The same year as Goldsmith’s released their study on the transfer of emotion by music, researchers from McGill University tested the pleasure-related chemical dopamine in relation to music for the first time, and found that dopamine levels increased by nine per cent when people were listening to music they claimed to enjoy. The study, published in Nature Neuroscience, may not have got to the crux of why music is so important to humans, but certainly proves that it is important nonetheless. With the importance it holds, and the power it has to set mood, it’s no wonder filmmakers utilised music to bring pictures to life even before technology allowed sounds to be synchronised with the moving pictures on screen.

From the 1890s onwards live musicians, from solo pianists to full orchestras, improvised or played pre-composed music along with silent flicks to add emotion and help drive the action. Scores made for this purpose descended directly from the legacies of composers like Beethoven and especially Wagner, whose use of leitmotif—that is, different recurring melodies for different characters in operas such as Der Ring des Nibelungen and Tristan und Isolde—remains the driving principle of film music today. John Williams’s score for Star Wars (1977) includes memorable and specific themes for Princess Leia, Yoda and Darth Vader, for example.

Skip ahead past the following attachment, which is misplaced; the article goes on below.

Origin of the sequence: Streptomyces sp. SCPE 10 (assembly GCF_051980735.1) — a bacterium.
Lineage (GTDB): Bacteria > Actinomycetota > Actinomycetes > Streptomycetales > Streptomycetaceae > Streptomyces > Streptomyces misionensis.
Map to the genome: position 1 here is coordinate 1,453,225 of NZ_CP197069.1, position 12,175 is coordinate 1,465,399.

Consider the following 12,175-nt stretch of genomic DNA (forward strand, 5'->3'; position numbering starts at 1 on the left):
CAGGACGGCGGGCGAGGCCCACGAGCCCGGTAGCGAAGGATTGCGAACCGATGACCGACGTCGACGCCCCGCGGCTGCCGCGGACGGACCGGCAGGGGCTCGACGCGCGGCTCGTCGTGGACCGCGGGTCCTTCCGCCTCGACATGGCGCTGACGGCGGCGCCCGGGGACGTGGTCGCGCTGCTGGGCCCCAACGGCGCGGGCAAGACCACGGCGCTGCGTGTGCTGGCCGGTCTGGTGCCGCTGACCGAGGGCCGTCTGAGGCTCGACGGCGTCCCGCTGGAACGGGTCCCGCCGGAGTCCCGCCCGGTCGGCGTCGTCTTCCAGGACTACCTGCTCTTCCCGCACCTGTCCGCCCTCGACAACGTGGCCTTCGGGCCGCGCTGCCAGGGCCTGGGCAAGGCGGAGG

Film music was revolutionised in the late 1920s when sound was captured on celluloid film and heard in synchronisation with the images on the screen. The Jazz Singer (1927) was the first major feature to incorporate music as well as synchronised voices, heralding the arrival of “the talkies”. After that, composing or selecting music that followed and elevated the story on screen became an increasingly important part of making a film. Film composers since have had the power to create memorable and beloved melodies that people would associate with the myriad worlds films allowed them to escape to.